Our first inquiry, therefore, must be
"whether the facts alleged, under all the circumstances, show that there is a substantial controversy, between parties having adverse legal interests, of sufficient immediacy and reality to warrant the issuance of a declaratory judgment." Maryland Casualty Co. v. Pacific Coal & Oil Co., 312 U.S. 270, 273, 61 S. Ct. 510, 85 L. Ed. 826 (1941) (emphasis added).
Applying this standard to the instant action, the first difficulty with which we are confronted is the choice of the Secretary of State as the sole party defendant. Under the doctrine of Ex parte Young, 209 U.S. 123, 28 S. Ct. 441, 52 L. Ed. 714 (1908), a state officer may be named as a defendant only so long as such officer has "some connection with the enforcement of the act" in question. Id. at 157, 28 S. Ct. at 453 (emphasis added). It appears that the Secretary of State has no connection with the enforcement of the election laws with regard to voter registration or otherwise. His duties are ministerial only.
At first blush, therefore, it would seem that since the Secretary of State has nothing to do with the enforcement of § 355, he would have no interest in controverting the allegations of the complaint. Thus the case or controversy requirement of Article III, § 2 of the Constitution would not be satisfied and the court would be deprived of jurisdiction. Indeed, there is support for the bare proposition that lack of a proper defendant deprives a federal court of jurisdiction. See Kerrigan v. Boucher, 450 F.2d 487, 488 (2d Cir. 1971).
At the oral argument counsel for plaintiffs urged that if we held the Secretary of State an improper defendant, plaintiffs should be allowed the opportunity to substitute a proper defendant. Their argument is based on the fact that here a proper defendant most likely would be the Attorney General or Governor, see Socialist Workers Party v. Rockefeller, 314 F. Supp. 984, 988, note 7 (S.D.N.Y.) (three-judge court), aff'd, 400 U.S. 806, 91 S. Ct. 65, 27 L. Ed. 2d 38 (1970), and the Attorney General already is involved in the case as counsel for the present defendant. Therefore, the question boils down to whether federal jurisdiction can be conferred by an amendment to the complaint substituting a proper defendant for an improper one. The answer, at least in this circuit, is in the affirmative. Hackner v. Guaranty Trust Co., 117 F.2d 95, 98 (2d Cir.), cert. denied, 313 U.S. 559, 61 S. Ct. 835, 85 L. Ed. 1520 (1941); see also National Maritime Union of America v. Curran, 87 F. Supp. 423, 425-427 (S.D.N.Y.1949).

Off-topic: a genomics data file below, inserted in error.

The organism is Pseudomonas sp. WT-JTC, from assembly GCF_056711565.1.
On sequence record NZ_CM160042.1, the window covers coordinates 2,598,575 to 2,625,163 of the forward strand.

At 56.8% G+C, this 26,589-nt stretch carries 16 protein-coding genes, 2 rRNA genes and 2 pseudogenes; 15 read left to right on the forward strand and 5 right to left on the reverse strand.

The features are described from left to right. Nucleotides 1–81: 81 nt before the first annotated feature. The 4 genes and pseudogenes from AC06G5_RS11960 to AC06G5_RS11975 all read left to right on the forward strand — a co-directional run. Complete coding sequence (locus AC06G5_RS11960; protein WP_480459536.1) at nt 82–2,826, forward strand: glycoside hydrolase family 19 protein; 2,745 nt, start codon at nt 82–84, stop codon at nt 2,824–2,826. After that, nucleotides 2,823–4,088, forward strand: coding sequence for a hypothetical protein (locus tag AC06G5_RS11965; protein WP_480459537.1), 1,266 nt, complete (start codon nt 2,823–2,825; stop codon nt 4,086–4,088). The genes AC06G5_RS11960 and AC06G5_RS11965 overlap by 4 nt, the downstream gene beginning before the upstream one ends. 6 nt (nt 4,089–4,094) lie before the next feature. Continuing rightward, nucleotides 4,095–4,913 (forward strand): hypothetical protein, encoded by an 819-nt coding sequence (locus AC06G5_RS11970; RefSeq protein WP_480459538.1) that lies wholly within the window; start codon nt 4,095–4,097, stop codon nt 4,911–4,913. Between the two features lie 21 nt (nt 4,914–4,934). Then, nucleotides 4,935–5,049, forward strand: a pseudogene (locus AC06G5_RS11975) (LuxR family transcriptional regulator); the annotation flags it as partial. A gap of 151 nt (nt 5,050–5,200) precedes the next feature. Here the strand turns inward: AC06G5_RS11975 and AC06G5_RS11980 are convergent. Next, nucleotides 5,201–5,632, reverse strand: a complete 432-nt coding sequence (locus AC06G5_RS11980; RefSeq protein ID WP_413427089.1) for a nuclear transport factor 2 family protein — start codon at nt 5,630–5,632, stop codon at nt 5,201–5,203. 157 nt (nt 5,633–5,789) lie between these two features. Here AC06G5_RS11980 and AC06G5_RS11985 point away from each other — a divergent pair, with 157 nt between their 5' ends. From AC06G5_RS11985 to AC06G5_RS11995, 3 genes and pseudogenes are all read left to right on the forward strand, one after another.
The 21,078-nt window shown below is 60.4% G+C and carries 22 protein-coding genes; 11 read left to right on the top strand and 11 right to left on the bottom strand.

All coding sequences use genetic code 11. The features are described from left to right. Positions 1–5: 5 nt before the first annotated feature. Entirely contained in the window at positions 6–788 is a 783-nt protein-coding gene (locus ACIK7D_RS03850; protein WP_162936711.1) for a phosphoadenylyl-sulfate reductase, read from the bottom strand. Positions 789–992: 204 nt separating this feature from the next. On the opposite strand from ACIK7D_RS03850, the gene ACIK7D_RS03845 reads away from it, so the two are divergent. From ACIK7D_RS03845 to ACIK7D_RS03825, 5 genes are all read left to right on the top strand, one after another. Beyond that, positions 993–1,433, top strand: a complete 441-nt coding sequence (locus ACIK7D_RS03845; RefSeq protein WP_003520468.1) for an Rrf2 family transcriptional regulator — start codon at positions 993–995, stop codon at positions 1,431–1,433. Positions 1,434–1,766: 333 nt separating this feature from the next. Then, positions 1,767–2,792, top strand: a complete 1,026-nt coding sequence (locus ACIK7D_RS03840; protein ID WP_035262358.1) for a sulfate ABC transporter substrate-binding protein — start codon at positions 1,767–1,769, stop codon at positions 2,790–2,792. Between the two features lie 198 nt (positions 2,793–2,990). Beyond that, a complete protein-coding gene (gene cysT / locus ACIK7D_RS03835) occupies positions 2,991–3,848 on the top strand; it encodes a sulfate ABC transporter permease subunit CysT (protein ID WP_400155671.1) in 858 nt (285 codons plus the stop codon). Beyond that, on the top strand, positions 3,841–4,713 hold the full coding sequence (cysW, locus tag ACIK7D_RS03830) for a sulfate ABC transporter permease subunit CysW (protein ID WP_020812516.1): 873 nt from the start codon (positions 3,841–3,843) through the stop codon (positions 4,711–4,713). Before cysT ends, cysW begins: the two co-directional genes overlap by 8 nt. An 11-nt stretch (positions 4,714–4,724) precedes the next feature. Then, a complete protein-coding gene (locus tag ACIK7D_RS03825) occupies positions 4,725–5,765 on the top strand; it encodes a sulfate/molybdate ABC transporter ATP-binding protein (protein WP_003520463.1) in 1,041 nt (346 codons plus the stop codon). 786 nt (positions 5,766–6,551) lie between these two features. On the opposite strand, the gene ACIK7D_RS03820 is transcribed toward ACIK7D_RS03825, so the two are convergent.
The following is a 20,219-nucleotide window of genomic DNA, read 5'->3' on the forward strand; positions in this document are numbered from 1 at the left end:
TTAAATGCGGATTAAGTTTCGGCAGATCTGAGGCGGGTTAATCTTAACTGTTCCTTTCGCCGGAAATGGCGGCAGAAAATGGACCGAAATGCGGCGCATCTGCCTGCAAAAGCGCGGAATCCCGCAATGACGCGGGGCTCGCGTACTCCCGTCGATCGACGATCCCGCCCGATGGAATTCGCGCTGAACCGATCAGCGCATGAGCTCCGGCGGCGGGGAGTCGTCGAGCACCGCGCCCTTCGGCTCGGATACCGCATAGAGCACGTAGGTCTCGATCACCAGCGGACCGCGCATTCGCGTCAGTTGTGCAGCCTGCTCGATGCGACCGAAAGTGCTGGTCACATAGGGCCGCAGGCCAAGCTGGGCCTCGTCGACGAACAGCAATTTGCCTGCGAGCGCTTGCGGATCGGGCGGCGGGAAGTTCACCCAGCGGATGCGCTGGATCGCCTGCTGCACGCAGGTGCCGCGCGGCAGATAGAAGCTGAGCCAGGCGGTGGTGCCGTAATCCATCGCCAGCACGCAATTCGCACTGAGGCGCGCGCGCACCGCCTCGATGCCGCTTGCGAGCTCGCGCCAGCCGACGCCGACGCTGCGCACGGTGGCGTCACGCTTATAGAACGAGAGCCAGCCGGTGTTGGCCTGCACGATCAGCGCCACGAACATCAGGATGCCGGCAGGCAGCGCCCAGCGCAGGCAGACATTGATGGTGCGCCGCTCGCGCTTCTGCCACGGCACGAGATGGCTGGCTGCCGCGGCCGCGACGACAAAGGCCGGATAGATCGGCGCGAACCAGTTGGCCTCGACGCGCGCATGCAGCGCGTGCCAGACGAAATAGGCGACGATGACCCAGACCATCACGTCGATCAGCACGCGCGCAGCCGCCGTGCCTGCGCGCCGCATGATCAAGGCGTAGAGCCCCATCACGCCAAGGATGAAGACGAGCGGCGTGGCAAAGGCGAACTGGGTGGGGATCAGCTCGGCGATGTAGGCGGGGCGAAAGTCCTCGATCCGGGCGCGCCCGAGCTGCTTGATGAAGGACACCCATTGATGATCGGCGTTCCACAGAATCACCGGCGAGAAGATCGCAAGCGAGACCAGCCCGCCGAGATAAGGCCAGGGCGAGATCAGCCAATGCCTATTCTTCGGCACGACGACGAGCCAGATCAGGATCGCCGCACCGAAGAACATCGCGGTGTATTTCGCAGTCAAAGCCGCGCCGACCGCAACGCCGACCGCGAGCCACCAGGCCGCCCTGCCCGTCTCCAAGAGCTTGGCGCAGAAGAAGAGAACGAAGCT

Hackner was a diversity case wherein the claims of none of the original plaintiffs satisfied the amount in controversy required by 28 U.S.C. § 1332. Plaintiffs moved to amend the complaint to substitute a plaintiff who satisfied the jurisdictional minimum. The court allowed the amendment on the grounds (1) that the choice was between requiring the new plaintiff to institute a new action or simply allowing the action to be continued by amendment, and (2) that due process had been satisfied because the defendant had been reasonably apprised of the action. The court commented:
"Defendants' claim that one cannot amend a nonexistent action is purely formal, in the light of the wide and flexible content given to the concept of action under the new rules. Actually she has a claim for relief, an action in that sense; as the Supreme Court has pointed out, there is no particular magic in the way it is instituted." 117 F.2d at 98 (citations omitted).
Applying the Hackner holding to the instant case, the fact that we are here concerned with substitution of a defendant, rather than a plaintiff, is not a ground for distinguishing this case from Hackner as long as no violation of due process has occurred. Due process has not been violated here because a proper defendant would be represented by the ...